A Comprehensive Guide to Sleep Apnoea

We all know just how debilitating and exhausting it can be to function on a day when you have had little-to-no-sleep. Imagine this happening on a daily basis? If this has been a regular occurrence for you, then chances are you have some sort of sleep disorder. There are a few such as insomnia, Restless Leg Syndrome, Narcolepsy and more. Here though, we will be looking at sleep apnoea. What is it? How does it affect your sleep? Are there treatment options and most importantly can they be effective? It is critical that you seek the help you need in order to be healthy both mentally and physically. After all, sleep is the time your body requires to recuperate and without it, you are just a zombie lumbering around.

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What Is It?

Sleep apnoea is directly related to breathing issues while you sleep. Whilst snoring is also related to the same, it is far less severe. Having said that, snorers are often slated to be victims of sleep apnoea down the line. The scary thing about it is that it often goes undiagnosed so people do not usually know they have it; especially if you live alone. Sleep apnoea occurs when your airway is blocked in some way, causing you to wake up several times during the night to catch your breath. Needless to say, it is a thankless job and can have many other repercussions as a result.

Can It Be Treated?

Yes, it can. Of course, it took many years of research and testing several treatment methods before some of them were approved as safe to use, but they are well and truly in place now. The use of devices such as CPAP, EPAP and in extreme cases surgery, are often advised by sleep therapists. Other non-invasive options such as Provent are also available. However, what suits you is dependent on your individual circumstances. Just because on type worked for someone, does not mean that that is right for you. Consult a professional for an accurate diagnosis.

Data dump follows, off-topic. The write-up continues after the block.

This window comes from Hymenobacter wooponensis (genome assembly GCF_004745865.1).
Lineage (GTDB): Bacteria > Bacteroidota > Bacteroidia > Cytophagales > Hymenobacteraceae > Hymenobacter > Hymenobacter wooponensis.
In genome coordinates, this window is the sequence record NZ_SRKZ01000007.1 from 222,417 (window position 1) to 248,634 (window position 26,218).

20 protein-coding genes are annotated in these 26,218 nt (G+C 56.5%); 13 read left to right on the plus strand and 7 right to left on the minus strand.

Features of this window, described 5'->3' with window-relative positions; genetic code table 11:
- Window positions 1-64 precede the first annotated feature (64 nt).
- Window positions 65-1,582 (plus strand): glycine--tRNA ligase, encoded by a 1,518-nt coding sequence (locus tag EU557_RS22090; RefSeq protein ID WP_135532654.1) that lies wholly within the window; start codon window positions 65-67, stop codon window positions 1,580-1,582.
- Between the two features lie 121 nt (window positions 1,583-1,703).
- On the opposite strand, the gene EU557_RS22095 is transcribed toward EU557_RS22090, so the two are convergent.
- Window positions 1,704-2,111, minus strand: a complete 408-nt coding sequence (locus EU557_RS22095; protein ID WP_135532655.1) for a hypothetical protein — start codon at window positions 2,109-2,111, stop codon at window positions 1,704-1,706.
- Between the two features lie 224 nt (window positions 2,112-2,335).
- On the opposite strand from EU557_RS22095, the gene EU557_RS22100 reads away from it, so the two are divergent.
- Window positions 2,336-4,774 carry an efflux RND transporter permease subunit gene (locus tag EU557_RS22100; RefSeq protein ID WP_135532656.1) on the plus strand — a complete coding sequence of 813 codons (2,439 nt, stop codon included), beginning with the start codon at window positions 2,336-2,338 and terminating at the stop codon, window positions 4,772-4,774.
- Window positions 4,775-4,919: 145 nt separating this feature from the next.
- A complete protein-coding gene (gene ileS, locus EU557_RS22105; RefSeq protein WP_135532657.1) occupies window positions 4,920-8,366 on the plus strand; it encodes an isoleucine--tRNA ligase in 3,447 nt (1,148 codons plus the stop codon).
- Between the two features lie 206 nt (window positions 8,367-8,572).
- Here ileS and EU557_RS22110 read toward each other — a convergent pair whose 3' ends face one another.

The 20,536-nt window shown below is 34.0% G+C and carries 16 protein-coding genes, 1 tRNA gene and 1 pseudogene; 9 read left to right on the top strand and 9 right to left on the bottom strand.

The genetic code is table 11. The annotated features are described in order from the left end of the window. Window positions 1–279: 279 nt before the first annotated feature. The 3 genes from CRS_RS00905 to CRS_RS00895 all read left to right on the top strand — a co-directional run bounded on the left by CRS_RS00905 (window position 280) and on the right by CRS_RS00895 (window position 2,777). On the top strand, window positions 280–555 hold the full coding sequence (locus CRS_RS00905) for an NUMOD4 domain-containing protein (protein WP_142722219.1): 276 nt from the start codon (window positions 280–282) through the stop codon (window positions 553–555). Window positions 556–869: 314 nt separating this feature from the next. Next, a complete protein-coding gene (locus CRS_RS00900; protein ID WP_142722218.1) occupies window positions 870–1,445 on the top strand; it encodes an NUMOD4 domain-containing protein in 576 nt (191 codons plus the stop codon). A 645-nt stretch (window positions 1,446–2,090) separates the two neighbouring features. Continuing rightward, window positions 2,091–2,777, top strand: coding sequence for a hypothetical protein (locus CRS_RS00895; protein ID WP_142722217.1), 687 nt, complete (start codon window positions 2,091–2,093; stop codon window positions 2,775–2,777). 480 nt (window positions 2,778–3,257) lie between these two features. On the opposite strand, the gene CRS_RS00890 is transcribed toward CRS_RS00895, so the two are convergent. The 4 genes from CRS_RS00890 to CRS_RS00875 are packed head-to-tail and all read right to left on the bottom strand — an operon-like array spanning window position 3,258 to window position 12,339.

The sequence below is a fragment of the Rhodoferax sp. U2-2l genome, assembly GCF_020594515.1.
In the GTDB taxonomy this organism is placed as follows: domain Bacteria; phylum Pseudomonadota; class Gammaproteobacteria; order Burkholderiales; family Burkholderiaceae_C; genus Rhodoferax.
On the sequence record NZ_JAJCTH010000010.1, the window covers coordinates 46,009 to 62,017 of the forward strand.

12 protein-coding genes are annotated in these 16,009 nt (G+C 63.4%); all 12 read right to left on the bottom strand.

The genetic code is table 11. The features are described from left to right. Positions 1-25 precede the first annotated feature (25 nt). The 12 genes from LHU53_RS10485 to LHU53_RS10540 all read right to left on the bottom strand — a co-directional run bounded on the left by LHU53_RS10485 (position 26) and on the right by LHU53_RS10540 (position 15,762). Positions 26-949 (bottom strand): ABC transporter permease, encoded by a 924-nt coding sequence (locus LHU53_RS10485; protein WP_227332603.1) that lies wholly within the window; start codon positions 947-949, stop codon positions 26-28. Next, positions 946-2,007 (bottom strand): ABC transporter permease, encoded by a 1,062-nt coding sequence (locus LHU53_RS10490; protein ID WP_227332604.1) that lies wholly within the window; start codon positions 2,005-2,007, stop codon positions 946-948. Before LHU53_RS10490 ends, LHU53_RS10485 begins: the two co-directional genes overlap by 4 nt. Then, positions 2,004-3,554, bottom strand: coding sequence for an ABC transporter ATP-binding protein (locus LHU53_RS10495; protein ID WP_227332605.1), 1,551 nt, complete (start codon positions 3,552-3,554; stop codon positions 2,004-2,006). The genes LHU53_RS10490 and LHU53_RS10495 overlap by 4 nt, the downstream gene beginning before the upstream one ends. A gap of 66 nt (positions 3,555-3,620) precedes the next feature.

Why Is It Dangerous?

Since people are often late to figure out that what they are going through is, in fact, a sleep disorder, they often forget about the fact that continuous lack of sleep is downright dangerous. In fact, it opens up the pathway to heart disease and fatal heart-attacks, even stroke. It can worsen diabetes for those who already suffer with it, not to mention spike mental issues such as depression and anxiety. Since a majority of the population is walking around with a host of existing medical issues, something can be triggered suddenly due to lack of sleep.

What Should I Do?

Whilst you could turn to Google for options and even try out home remedies, it is best to get yourself to a doctor first. If your doctor cannot help you, he/she will refer you to a sleep therapist who will place you under observation first to find out what is wrong. Once they have obtained all the information they need, they will be able to break it down for you. This, in turn, helps your sleep therapist figure out what needs to be done to help relieve you of your problem. Bottom line, get professional help.